Well, here it is, my Race Recap of the Garden Spot Village Half Marathon – and I have two words for anyone considering this race: THOSE HILLS! Yes, oh my God, now I’m saying it too.

When I told people I was racing in the Garden Spot Half Marathon, everyone said the same thing; “watch out for those hills”. I heard that so much so, that whenever I told people which race I was signed up for – I would interrupt them and yes, “yes, I know, hills – but I ran the Hershey Half and dealt with my share of hills”.  I was confident I had trained well and was prepared.  However I learned, confidence only gets you so far.

First off, let me start by saying Garden Spot Village (GSV) does a race right. The venue is perfect, the accomidations – awesome, the staff and support – out of this world.  My hat is off to GSV for putting together such an awesome event. I enjoyed every detail before the race, I enjoyed every mile during the race, and I thought post-race recovery was done right.  Kudos to their entire team and sponsors.

Now, let’s get down to business and talk racing. I woke up bright and early the day of the race and had a decent breakfast protein shake (Vega Vanilla and Greens, Banana, Quick Oats, Cocoa Nibs, Maca Powder, and Peanut Butter). After taking the pooch out for a walk I came home and donned my running gear.

Typical of my pre-race ritual, I arrived early.  In fact, I was the first runner to pull up to the empty parking lot at 5:55am.  The parking lot attendants clapped and yelped and told me to park anywhere I wanted.

Arrive Early: Check.
Score Amazing Parking: Check.

I waited in my car, meditated, rested my mind – it was hard since I was pumped up and ready to go.  I waited until about 40 mins before the start of the race to emerge from my car and hit the porta-john before flocking over to the tents and excitement. Not that these are excuses, but I had two setbacks I feel like I could have avoided had I done better preparing on my part. I did arrive early and I made sure to use the facilities when I got there, but I forgot to make one last pit stop before the race started. I wanted to make sure I was hydrated so that extra bottle of water in my belly would come back to haunt me. When the race started I immediately had to pee… ugh, not how I wanted to spend the next few miles.  Every two miles GSV had setup a water station and bathrooms, and of course, the first stop was already occupied. Other than having to pee, I felt pretty good, I was breathing a little heavier than I would have liked, but this was a race after all and I will keeping a good pace of 9:30 min/mile among the crowd.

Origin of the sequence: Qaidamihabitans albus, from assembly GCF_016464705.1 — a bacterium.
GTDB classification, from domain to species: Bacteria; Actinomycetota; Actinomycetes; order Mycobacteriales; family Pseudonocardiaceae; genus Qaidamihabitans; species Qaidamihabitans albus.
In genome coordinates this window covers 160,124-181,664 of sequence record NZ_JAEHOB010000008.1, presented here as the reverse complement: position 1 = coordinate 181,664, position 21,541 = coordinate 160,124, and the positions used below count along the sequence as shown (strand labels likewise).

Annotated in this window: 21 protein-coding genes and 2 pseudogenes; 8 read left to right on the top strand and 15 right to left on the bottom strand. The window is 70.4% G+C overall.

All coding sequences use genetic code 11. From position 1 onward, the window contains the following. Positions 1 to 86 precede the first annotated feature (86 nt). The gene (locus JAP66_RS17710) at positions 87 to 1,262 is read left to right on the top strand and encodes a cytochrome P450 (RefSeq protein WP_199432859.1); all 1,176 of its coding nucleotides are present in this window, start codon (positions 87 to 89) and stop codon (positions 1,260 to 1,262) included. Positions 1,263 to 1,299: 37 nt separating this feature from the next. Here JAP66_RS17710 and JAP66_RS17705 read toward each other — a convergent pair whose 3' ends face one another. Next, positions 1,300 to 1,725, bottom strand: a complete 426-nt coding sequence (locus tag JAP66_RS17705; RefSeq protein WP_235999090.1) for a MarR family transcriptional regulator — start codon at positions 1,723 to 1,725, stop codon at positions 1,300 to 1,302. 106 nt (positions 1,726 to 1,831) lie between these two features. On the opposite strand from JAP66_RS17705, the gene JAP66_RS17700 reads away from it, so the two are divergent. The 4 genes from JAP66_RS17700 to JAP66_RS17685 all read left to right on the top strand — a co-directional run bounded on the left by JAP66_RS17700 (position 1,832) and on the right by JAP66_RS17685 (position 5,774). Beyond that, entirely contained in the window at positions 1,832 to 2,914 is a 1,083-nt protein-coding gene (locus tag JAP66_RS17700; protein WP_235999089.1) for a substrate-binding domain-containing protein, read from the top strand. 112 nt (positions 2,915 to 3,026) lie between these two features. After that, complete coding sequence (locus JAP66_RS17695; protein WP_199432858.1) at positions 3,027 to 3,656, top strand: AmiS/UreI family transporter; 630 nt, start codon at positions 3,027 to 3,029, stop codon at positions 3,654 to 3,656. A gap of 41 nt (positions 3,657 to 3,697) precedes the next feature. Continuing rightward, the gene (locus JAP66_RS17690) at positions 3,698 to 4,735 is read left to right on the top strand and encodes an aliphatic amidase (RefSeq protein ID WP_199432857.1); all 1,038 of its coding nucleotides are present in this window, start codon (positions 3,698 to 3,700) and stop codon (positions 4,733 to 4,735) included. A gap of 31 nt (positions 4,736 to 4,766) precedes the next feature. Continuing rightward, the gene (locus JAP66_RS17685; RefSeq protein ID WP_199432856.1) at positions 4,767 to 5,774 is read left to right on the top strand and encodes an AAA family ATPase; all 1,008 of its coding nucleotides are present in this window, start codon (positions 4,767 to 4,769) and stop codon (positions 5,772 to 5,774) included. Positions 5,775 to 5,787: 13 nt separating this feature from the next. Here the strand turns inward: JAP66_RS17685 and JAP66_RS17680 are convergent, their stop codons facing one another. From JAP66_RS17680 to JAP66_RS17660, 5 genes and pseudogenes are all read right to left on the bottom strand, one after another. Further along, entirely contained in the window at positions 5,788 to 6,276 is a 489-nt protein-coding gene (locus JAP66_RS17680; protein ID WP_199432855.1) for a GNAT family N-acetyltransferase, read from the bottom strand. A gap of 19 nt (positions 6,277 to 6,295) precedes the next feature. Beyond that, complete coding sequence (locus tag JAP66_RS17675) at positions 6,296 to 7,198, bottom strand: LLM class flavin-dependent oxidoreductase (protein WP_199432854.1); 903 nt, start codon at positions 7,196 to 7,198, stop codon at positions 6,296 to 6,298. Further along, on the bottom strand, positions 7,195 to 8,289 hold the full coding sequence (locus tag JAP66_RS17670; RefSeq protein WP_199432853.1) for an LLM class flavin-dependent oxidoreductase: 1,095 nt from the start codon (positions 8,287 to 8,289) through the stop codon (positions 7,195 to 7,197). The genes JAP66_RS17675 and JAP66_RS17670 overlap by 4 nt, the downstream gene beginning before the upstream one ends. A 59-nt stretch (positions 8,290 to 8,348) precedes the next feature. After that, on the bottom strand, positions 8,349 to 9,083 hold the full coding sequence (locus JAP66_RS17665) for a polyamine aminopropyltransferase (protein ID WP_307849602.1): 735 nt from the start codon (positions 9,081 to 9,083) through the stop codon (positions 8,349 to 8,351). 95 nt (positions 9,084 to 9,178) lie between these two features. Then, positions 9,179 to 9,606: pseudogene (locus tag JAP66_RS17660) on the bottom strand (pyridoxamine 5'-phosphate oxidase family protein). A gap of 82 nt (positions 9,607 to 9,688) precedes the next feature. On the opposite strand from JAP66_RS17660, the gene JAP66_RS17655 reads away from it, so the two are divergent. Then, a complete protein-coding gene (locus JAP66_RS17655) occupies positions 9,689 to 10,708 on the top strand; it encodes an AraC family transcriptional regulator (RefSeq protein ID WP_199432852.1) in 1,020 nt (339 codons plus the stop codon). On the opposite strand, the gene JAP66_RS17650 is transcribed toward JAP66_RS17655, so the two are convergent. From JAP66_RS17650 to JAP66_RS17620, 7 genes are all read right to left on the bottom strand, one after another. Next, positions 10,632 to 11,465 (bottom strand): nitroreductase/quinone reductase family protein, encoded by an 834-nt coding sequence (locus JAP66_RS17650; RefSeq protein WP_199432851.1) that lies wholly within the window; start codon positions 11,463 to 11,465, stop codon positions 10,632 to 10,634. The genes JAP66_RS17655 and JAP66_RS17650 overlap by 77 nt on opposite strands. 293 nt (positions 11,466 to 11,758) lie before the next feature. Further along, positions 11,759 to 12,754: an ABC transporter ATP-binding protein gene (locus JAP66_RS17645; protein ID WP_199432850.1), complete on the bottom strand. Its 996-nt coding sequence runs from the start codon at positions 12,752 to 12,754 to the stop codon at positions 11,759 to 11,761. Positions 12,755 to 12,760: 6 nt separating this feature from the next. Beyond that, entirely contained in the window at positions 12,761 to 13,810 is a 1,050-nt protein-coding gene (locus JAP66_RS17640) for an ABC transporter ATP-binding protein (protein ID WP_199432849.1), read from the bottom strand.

Miles 1 – 4 are pretty uneventful, aside from having to pee the course was proving to be somewhat hilly and challenging, but nothing I couldn’t manage. As I wrapped up mile 5 into 6 and feeling good coming down a huge monster hill it dawned on me that I was going to be turning around at some point and running right back up the monster I just traversed. At this point my body was not pleased with my bathroom choices and forced me to stop at the next water station to empty what felt like a gallon of water – and of course there was a little wait so this added more time to the clock.

Once I exited the porta-john I thought I saw the turn-around and my spirits instantly lifted.  I popped some Honey Stinger snacks into my mouth and enjoyed the sugary high they brought.  My joy was very (very) short lived once I realized that what I saw was not the turnaround, but another hilly drop ahead, with the realization that the second leg of the race was mostly uphill. I made it to the turn around and starting noticing that evil voice in my head telling me to just walk for a few minutes to catch my breath before the hillclimb from hell started.  I did my best to ignore this voice – my average pace was right around 9:45 – 10:00 min/mile and the thought of beating my 2:14:00 finish was in sight… or so I thought.

Mile 7 was the kiss of death, I hit that first steep hill and slugged my way up it. I quicken my pace but then used what energy I had and gradually ended up slowing down faster than I expected. Walking, my own personal no-no. My pace went from 9:53, to 11:26, to 16:00 min/mile and I hit the 9 mile mark with a lap time of 14:24 min/mile.